Continuing a series of high-profile recent exhibitions which have included Ai Weiwei, Ursula von Rydingsvard and Joan Miró, this autumn the Yorkshire Sculpture Park looks back over 20 years of work by American video and installation artist Bill Viola. Viola has been instrumental in the establishment of video as a central form of contemporary art, and his installations, total environments which envelop the viewer in image and sound, employ state-of-the-art technologies. Featuring a new work, The Trial, this retrospective takes place in the Chapel and Underground Gallery at YSP, and will serve to demonstrate Viola’s ongoing investigations into the unseeable and unknowable.
Clare Lilley, YSP director of programme, says: “Bill Viola at Yorkshire Sculpture Park aims to be especially meaningful to the Sculpture Park’s intergenerational audience, with works selected to relate to the thresholds of life and the questions they raise, across cultures and geographies. The exhibition is a journey through time and landscape, presenting both intimate and dramatic experiences in one of the most powerful and singular exhibitions of Viola’s career.” The most extensive UK survey of the artist’s practice for 10 years, it considers universal themes of life, death, love and spirituality. Viola specialises in giving tangible visual form to abstract psychological and metaphysical experiences, exploring the human condition and holding a stark and intimate mirror to our strength, fragility, and the impulses and inevitabilities that unite us.
The Trial, to be presented in the Underground Gallery depicts, in Viola’s own words, “five stages of awakening through a series of violent transformations.” A young woman and a young man are each doused with a sudden and unexpected succession of different coloured liquids. Their ordeal intensifies then wanes as the cycle progresses and changes, from despair to fear to relief and then purification. It is joined by three works from the Transfigurations series, which reflect on the passage of time and the transformation of a person’s inner being. In Three Women (2008), a mother and her two daughters slowly approach an invisible boundary. Viola makes use of grainy images from an old surveillance camera, placed in contrast with those shot in high definition. Two related works, The Return and The Innocents (both 2007), use the same device of an unseen wall of water to render visible the momentary threshold between life and death.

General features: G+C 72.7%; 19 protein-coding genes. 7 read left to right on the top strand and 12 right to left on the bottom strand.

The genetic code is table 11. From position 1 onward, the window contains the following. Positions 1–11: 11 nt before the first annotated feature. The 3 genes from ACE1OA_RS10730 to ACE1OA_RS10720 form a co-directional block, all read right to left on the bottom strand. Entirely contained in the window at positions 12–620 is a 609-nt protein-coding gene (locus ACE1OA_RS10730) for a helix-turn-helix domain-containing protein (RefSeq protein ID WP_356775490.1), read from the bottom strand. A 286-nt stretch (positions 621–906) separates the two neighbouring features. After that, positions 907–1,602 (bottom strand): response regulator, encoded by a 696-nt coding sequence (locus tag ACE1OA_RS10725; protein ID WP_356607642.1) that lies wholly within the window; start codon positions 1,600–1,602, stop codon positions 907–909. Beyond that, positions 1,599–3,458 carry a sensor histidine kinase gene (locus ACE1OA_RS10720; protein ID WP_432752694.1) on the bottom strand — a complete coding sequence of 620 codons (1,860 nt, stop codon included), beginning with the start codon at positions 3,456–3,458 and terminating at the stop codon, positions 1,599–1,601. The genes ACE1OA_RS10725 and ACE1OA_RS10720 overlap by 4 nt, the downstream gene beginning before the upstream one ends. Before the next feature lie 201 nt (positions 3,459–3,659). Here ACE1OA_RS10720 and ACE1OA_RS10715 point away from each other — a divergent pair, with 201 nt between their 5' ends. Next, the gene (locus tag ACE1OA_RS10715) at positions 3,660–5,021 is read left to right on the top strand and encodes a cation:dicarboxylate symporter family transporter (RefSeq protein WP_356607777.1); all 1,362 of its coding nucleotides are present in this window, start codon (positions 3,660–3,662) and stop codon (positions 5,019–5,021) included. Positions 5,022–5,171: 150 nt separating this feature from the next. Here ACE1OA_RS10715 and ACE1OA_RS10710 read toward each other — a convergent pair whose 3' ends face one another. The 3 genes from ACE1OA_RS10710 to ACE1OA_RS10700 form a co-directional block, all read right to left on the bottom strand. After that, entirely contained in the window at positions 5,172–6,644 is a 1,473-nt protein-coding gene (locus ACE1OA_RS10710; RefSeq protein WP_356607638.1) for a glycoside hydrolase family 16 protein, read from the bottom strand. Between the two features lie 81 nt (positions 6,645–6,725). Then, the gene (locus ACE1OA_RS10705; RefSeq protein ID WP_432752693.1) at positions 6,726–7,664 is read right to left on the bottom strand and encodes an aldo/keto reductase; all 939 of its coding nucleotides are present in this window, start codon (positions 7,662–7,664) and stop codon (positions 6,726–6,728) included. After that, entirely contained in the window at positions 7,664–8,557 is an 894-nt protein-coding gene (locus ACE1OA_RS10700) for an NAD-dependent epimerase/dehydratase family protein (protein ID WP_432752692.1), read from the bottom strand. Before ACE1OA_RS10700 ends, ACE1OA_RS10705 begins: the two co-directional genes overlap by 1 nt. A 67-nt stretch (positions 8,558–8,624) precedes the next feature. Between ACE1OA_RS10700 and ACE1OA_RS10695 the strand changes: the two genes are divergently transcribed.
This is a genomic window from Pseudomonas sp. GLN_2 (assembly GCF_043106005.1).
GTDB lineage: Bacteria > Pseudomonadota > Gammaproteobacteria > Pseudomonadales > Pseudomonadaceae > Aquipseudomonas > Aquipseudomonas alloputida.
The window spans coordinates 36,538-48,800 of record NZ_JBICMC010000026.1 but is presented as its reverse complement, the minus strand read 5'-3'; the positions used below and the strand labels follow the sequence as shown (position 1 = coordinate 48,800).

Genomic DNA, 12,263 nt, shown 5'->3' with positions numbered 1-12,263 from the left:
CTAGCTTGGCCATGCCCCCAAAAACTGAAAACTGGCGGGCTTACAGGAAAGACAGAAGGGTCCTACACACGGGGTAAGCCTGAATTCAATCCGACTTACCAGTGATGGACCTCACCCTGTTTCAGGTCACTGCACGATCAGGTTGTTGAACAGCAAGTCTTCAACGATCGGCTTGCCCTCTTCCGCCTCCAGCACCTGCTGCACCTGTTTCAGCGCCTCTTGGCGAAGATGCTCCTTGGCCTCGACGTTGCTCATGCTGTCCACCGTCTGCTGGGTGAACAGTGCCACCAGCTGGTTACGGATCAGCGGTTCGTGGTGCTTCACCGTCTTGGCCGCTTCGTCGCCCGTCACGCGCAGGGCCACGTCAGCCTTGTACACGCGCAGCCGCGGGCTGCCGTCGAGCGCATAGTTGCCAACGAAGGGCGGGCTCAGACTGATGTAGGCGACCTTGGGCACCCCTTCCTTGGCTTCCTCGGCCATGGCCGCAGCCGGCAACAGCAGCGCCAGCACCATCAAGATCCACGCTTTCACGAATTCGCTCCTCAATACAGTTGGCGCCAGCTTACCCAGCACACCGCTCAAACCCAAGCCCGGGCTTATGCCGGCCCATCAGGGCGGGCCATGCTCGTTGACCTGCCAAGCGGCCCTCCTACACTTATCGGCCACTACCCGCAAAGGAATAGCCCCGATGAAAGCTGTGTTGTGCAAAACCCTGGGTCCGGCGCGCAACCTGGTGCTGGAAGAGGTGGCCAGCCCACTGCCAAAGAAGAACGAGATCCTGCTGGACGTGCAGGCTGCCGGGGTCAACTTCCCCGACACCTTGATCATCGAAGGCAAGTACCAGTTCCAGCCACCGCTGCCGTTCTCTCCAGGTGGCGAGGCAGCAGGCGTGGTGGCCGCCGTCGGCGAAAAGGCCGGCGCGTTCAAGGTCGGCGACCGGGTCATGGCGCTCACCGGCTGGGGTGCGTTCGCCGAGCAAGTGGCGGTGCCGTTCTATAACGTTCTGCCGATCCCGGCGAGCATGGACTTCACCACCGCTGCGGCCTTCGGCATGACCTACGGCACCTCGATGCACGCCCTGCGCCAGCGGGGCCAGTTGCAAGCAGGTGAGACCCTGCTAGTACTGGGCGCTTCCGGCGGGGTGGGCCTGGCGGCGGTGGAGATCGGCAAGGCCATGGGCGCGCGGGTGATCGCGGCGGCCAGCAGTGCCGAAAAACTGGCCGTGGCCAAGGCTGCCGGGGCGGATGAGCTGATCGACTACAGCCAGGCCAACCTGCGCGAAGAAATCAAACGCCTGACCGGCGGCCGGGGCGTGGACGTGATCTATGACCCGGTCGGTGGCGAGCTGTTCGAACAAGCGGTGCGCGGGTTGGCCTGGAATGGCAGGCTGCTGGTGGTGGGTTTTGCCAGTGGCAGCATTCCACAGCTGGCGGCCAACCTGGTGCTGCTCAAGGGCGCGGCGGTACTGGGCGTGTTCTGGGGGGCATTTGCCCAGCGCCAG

The earliest work here is The Veiling (1995), created for the 46th Venice Biennale. A man and a woman moving through a series of nocturnal landscapes are projected through the layers of suspended translucent material. Viola notes: “Recorded independently, the images of the man and the woman never coexist in the same video frame. It is only the light from their images that intermingles in the fabric of the hanging cloth.” Inside the 18th century Chapel, Fire Woman and Tristan’s Ascension (The Sound of a Mountain Under a Waterfall) (both 2005), draw on the ancient story of lovers gripped by a passion which can only be consummated beyond the grave. Originally created for theatre director Peter Sellars’ production of Richard Wagner’s opera Tristan und Isolde , the works are shown one after another in a continuous loop, revealing Bill Viola’s ongoing concern with mortality and transcendence.
Bill Viola; 10 October 2015 – 10 April 2016; Yorkshire Sculpture Park, West Bretton, Wakefield, West Yorkshire, WF4 4LG.
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1. Bill Viola, Fire Woman, 2005. Colour High-Definition video projection, Performer Robin Bonaccorsi © Kira Perov. Courtesy of Bill Viola Studio.